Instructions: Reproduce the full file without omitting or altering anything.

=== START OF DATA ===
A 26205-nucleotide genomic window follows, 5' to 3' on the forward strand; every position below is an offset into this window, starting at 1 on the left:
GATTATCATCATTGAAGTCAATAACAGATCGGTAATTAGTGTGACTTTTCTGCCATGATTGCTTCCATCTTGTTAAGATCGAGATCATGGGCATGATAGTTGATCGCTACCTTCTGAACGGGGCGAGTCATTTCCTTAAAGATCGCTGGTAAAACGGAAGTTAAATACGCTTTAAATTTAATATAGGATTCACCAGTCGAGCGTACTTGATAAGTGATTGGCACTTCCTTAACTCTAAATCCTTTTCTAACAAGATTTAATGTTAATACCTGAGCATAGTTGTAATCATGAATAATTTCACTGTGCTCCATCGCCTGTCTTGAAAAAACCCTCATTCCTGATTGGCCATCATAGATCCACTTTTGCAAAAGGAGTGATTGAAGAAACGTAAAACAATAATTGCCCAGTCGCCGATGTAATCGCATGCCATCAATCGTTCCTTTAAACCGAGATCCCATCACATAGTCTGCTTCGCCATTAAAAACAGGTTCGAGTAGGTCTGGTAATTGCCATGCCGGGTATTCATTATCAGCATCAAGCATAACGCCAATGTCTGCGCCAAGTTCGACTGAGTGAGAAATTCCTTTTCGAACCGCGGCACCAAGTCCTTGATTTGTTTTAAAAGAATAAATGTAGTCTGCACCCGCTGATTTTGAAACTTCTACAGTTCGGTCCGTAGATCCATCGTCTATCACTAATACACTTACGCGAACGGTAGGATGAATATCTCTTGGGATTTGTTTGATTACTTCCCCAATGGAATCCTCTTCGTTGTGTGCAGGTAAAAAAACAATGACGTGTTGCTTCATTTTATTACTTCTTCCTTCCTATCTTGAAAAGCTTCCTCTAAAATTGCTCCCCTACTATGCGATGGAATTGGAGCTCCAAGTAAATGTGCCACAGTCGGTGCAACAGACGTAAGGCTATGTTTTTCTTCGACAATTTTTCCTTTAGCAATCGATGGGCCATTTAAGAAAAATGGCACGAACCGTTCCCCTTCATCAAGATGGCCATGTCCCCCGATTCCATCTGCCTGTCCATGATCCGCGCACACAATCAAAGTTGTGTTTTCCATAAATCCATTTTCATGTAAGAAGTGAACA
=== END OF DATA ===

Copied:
A 26205-nucleotide genomic window follows, 5' to 3' on the forward strand; every position below is an offset into this window, starting at 1 on the left:
GATTATCATCATTGAAGTCAATAACAGATCGGTAATTAGTGTGACTTTTCTGCCATGATTGCTTCCATCTTGTTAAGATCGAGATCATGGGCATGATAGTTGATCGCTACCTTCTGAACGGGGCGAGTCATTTCCTTAAAGATCGCTGGTAAAACGGAAGTTAAATACGCTTTAAATTTAATATAGGATTCACCAGTCGAGCGTACTTGATAAGTGATTGGCACTTCCTTAACTCTAAATCCTTTTCTAACAAGATTTAATGTTAATACCTGAGCATAGTTGTAATCATGAATAATTTCACTGTGCTCCATCGCCTGTCTTGAAAAAACCCTCATTCCTGATTGGCCATCATAGATCCACTTTTGCAAAAGGAGTGATTGAAGAAACGTAAAACAATAATTGCCCAGTCGCCGATGTAATCGCATGCCATCAATCGTTCCTTTAAACCGAGATCCCATCACATAGTCTGCTTCGCCATTAAAAACAGGTTCGAGTAGGTCTGGTAATTGCCATGCCGGGTATTCATTATCAGCATCAAGCATAACGCCAATGTCTGCGCCAAGTTCGACTGAGTGAGAAATTCCTTTTCGAACCGCGGCACCAAGTCCTTGATTTGTTTTAAAAGAATAAATGTAGTCTGCACCCGCTGATTTTGAAACTTCTACAGTTCGGTCCGTAGATCCATCGTCTATCACTAATACACTTACGCGAACGGTAGGATGAATATCTCTTGGGATTTGTTTGATTACTTCCCCAATGGAATCCTCTTCGTTGTGTGCAGGTAAAAAAACAATGACGTGTTGCTTCATTTTATTACTTCTTCCTTCCTATCTTGAAAAGCTTCCTCTAAAATTGCTCCCCTACTATGCGATGGAATTGGAGCTCCAAGTAAATGTGCCACAGTCGGTGCAACAGACGTAAGGCTATGTTTTTCTTCGACAATTTTTCCTTTAGCAATCGATGGGCCATTTAAGAAAAATGGCACGAACCGTTCCCCTTCATCAAGATGGCCATGTCCCCCGATTCCATCTGCCTGTCCATGATCCGCGCACACAATCAAAGTTGTGTTTTCCATAAATCCATTTTCATGTAAGAAGTGAACA